The best thing for investors should be to consider the cash flow statement with the Income Statement and Balance Sheet to decide whether the company will taste success or can go bankrupt.

Cash Flow Statement vs. Income Statement vs. Balance Sheet

Here is a comparison of the three:


Cash Flow Statement

Income Statement

Balance Sheet


Describes cash inflows and outflows over a period.

Summarizes revenues, expenses, and profit or loss over a period.

Provides a snapshot of a company's assets, liabilities, and equity at a specific point in time.

Time Period Covered

Typically covers a specific period (e.g., a month, quarter, or year).

Summarizes activities over a specific period (e.g., a month, quarter, or year).

Represents a company's financial position as of a specific date.


Emphasizes cash transactions only.

Focuses on revenues, expenses, and profitability.

Shows assets, liabilities, and equity, providing a holistic view of the financial position.


Three main sections: Operating Activities, Investing Activities, Financing Activities.

Revenues, Cost of Goods Sold (COGS), Gross Profit, Operating Expenses, Net Income, Earnings per Share (EPS).

Assets (Current and Non-current), Liabilities (Current and Non-current), Equity (Common Stock, Retained Earnings).

Net Result

Net Cash Flow (sum of three activities) represents the change in cash position.

Net Income represents the profit or loss after all expenses and taxes.

Assets must equal liabilities plus equity (Assets = Liabilities + Equity).

Adjustments for Non-Cash Items

Includes adjustments for non-cash items (e.g., depreciation, changes in working capital).

Includes non-cash items (e.g., depreciation, amortization) that impact profitability but not cash flow.

Does not account for non-cash items; values are reported based on historical cost.

Role in Decision-Making

Used to assess a company's liquidity, operational efficiency, and cash management.

Assists in evaluating a company's profitability and performance.

Provides insights into a company's financial position and its ability to meet long-term obligations.

Example of a Cash Flow Statement

We have covered everything related to the Cash Flow Statement, and now you may want to see an actual cash flow statement. Here is the Infosys Cash Flow Statement. You can see Operating Cashflow, Investing Activities, and Financing Activities in the below image (highlighted in yellow). You can check what is covered under each of them for better understanding.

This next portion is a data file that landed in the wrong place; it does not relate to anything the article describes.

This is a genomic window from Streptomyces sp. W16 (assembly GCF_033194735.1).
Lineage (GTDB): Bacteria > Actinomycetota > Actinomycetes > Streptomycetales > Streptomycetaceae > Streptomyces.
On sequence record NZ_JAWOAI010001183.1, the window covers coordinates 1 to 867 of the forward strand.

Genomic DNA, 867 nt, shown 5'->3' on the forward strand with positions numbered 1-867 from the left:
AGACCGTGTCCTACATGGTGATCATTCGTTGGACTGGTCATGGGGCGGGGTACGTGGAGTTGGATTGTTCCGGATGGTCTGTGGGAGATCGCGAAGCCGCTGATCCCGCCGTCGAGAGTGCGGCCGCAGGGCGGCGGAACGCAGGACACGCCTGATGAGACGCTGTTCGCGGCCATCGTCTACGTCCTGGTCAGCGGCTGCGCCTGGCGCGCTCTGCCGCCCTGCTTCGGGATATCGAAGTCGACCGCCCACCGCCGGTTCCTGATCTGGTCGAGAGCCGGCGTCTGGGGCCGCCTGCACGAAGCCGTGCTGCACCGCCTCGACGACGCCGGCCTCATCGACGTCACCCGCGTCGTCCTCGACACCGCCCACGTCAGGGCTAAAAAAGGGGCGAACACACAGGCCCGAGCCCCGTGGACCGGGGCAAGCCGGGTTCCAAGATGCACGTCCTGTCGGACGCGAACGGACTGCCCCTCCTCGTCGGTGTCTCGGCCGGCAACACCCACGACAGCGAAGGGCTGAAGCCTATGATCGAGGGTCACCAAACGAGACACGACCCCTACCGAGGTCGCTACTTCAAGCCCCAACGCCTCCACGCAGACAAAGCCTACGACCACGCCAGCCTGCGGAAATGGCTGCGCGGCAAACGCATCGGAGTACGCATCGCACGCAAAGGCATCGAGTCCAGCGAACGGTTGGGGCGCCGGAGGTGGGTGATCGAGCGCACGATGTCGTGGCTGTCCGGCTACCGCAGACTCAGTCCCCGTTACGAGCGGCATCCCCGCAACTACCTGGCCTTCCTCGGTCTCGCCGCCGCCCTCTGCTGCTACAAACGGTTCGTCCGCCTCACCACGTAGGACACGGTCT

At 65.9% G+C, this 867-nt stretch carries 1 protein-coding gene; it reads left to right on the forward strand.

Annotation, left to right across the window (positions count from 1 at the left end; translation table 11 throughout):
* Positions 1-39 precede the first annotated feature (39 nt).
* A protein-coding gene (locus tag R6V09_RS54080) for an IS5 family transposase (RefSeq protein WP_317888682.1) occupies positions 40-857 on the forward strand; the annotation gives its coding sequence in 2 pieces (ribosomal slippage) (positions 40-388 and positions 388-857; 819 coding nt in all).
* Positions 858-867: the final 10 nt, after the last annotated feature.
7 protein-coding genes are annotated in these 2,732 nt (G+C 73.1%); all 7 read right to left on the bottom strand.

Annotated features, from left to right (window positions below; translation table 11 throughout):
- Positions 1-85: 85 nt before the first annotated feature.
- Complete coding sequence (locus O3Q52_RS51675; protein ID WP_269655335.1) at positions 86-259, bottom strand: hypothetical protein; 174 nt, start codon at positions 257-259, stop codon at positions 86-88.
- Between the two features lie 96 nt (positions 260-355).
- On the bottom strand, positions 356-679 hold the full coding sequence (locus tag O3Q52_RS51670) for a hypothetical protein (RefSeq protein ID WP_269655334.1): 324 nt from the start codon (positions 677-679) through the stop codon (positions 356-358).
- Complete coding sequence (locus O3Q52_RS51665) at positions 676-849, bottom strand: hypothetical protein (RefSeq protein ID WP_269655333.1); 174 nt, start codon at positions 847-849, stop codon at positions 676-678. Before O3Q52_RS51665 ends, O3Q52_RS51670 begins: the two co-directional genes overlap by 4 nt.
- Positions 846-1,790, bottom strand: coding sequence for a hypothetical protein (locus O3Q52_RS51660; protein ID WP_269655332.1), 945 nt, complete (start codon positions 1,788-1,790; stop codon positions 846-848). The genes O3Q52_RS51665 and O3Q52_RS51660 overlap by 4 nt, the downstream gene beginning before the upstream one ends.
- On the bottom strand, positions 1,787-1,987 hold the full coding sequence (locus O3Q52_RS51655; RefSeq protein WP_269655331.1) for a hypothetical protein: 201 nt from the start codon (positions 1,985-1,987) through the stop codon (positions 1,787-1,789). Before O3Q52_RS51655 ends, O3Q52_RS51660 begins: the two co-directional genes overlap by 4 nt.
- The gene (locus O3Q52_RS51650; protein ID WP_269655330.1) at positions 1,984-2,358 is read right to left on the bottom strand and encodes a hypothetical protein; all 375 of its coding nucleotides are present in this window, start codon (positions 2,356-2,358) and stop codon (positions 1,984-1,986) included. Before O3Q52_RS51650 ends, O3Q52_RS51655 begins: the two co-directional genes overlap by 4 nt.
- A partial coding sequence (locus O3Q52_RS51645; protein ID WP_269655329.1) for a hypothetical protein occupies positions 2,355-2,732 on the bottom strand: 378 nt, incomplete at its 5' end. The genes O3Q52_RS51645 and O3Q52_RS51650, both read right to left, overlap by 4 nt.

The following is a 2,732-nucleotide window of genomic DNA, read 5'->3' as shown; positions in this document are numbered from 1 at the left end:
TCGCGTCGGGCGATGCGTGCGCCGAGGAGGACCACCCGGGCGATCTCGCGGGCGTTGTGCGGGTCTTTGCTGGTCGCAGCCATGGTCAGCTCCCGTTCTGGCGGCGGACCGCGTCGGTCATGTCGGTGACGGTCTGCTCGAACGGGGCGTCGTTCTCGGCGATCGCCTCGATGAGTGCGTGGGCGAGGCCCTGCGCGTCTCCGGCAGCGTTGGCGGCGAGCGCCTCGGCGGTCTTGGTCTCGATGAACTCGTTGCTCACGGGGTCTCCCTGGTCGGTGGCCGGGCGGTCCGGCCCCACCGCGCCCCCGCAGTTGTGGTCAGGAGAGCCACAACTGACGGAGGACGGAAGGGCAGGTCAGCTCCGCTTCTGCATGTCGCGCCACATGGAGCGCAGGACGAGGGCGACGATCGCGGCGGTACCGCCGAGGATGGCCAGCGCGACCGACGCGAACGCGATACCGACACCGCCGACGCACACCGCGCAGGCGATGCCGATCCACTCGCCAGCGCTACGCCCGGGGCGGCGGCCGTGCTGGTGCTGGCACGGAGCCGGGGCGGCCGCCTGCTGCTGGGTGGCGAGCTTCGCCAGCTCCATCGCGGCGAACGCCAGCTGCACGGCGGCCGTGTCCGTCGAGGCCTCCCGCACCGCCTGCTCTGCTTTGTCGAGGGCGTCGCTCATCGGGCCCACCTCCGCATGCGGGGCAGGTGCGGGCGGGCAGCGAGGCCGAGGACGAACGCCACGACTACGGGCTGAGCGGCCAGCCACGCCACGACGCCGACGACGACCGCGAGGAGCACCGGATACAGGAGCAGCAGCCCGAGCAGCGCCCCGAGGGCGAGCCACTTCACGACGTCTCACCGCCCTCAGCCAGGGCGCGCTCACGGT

What Is the Difference Between Direct and Indirect Cash Flow Statements?

The Direct and Indirect methods are two ways of presenting the Cash Flow Statement, and they differ in how they report cash flows from operating activities. Here are the key differences between Direct and Indirect Cash Flow Statements:


Direct Cash Flow Statement

Indirect Cash Flow Statement


Reports actual cash inflows and outflows directly.

Adjusts net income to derive cash flow from operating activities.

Information Source for Operating Activities

Directly uses cash transactions related to operating activities.

Starts with net income and adjusts for non-cash items and changes in working capital.

Format of Presentation

Reports cash inflows and outflows by category (e.g., receipts from customers, payments to suppliers).

Begins with net income and adjusts for changes in balance sheet accounts to derive operating cash flow.


Provides a clearer, more straightforward view of cash movements.

Requires users to analyze adjustments, making it less intuitive.

Common in Practice

Less common. Often used in small businesses or industries where direct cash flows are more apparent.

More common. Widely used in financial reporting and analysis.

Preparation Complexity

Generally simpler to prepare since it relies on actual cash transactions.

May involve more complex adjustments, especially for large companies.

Granularity of Information

More granular, providing detailed insights into cash transactions.

Less granular, as it focuses on adjustments to net income.

Primary Focus

Directly focuses on cash transactions.

Primarily focuses on reconciling net income to cash from operating activities.


Analyzing a Cash Flow Statement is essential for investors, creditors, and other stakeholders to make informed decisions about a company's financial health. By understanding the components of the statement and interpreting the examples provided, individuals can gain valuable insights into the cash position and financial stability of Indian companies.